DENVER -- "Hopefully" was the term most frequently used as the Braves exited Friday night's 4-3 loss to the Rockies concerned about their ace, Julio Teheran, who had exited in the fifth inning with upper back discomfort that could disappear in a couple of days or linger long enough to
DENVER -- "Hopefully" was the term most frequently used as the Braves exited Friday night's 4-3 loss to the Rockies concerned about their ace, Julio Teheran, who had exited in the fifth inning with upper back discomfort that could disappear in a couple of days or linger long enough to require a stint on the disabled list.
"We'll see how I feel tomorrow," Teheran said. "Hopefully, it's all clear. We'll see. We'll take it day by day and hopefully I won't have to miss a start."
Really, all the Braves can do is wait and see about an injury that their medical staff termed tightness in the right lat, which is the large muscle underneath the shoulder. Obviously, there will be no reason to take any unnecessary risks with an ailment that could affect the right-hander's throwing motion and possibly lead to a more significant injury.
But at the same time, Braves manager Brian Snitker hopes Friday night's exit was made soon enough to remain viewed as precautionary.
"Hopefully, it was good he didn't try to push through it because sometimes you keep going and then you screw something up for weeks," Snitker said. "Hopefully, this will be just days."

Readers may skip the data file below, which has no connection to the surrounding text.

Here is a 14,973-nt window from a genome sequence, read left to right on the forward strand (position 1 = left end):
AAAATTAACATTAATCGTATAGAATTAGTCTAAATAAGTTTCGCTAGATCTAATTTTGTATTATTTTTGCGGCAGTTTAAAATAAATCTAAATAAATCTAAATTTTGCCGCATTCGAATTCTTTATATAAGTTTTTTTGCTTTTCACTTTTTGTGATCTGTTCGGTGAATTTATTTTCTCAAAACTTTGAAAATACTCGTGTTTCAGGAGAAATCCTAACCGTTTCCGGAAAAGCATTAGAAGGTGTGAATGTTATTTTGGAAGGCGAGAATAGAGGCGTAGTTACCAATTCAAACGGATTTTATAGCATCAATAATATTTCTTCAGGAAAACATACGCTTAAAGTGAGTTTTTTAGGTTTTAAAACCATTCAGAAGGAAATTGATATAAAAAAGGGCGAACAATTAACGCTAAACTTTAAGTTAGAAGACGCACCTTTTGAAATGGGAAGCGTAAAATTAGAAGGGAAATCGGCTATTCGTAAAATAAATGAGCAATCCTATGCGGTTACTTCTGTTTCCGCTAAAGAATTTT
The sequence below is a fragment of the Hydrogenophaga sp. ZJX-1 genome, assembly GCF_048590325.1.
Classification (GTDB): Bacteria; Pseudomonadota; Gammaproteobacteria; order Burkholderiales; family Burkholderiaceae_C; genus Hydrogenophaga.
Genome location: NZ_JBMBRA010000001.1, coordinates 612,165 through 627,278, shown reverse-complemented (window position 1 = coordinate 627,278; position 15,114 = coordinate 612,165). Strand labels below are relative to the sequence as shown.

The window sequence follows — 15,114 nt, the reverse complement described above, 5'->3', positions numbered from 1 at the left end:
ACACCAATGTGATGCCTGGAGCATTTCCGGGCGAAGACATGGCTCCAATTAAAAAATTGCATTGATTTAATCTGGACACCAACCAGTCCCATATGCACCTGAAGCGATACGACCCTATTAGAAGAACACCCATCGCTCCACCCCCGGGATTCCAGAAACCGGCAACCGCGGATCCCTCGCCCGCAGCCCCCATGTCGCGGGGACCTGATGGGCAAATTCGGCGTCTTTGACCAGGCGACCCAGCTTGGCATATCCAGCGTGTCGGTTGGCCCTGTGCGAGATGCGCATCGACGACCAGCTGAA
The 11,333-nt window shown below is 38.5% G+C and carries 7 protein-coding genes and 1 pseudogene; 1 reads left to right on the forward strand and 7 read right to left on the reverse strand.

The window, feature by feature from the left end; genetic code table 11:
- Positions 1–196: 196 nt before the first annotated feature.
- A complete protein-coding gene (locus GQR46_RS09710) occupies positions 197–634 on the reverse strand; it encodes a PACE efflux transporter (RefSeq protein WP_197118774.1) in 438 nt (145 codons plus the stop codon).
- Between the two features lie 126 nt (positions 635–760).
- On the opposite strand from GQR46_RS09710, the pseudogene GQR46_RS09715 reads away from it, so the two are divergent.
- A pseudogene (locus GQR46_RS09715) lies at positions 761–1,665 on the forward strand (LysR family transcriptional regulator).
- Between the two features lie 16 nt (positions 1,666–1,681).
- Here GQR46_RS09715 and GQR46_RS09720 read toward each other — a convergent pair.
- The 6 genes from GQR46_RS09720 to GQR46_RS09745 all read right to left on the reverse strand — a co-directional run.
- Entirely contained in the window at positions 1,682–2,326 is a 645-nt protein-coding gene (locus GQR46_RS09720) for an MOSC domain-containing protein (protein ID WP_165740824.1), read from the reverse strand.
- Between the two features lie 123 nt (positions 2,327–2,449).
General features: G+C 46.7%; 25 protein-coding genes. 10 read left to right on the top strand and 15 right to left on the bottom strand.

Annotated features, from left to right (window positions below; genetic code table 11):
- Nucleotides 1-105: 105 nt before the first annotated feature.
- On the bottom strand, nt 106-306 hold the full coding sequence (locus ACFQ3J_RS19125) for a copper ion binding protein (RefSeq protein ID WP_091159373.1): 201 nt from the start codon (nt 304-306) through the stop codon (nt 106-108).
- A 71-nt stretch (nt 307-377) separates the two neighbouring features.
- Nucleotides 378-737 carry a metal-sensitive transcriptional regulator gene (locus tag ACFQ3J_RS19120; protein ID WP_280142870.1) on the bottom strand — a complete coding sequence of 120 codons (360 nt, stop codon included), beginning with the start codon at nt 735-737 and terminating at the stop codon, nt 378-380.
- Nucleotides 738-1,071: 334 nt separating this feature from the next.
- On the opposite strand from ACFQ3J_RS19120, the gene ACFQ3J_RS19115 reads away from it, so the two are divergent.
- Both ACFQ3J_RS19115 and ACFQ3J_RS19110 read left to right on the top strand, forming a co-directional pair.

Whatever the case, this might alter some chatter on the trade market. Even though Braves general manager John Coppolella has said he will not trade Teheran, the pitcher was expected to continue to draw attention from pitching-hungry teams leading up to the Aug. 1 non-waiver Trade Deadline.
Teheran felt some discomfort after throwing a pitch in the third inning and then nearly got through the fourth inning, which included his only two walks, without feeling anything. The All-Star pitcher exited after attempting to field a Mark Reynolds infield single that began the bottom of the fifth. He did not aggravate the injury while reaching with his left arm to stop Reynolds' ball to the right of the mound.
Braves catcher Anthony Recker walked to the mound to give Teheran a breather after the play and was soon joined by shortstop Erick Aybar. Teheran indicated to both he was fine, but because he had known about the discomfort in the third inning, Aybar convinced the pitcher to call for trainer Jeff Porter, who watched one warmup pitch before walking with Teheran toward the clubhouse.
"It didn't get any worse," Teheran said. "I was feeling the same thing [that I had during the third inning]. I know how long I can go with soreness, but I decided to come out before it was something serious."
Teheran limited the Rockies to three hits over four scoreless innings and now has a 2.16 ERA over his past 17 starts, dating back to April 20.
Because the Braves have an off-day on Monday, they could choose to push Teheran's next scheduled start back two days and bring him back to face the Phillies on Saturday. But for now, they are simply hoping to have this option.
"It's one of those things where you just have to wait until tomorrow and look at him again to see how it feels," Snitker said.
Mark Bowman has covered the Braves for MLB.com since 2001.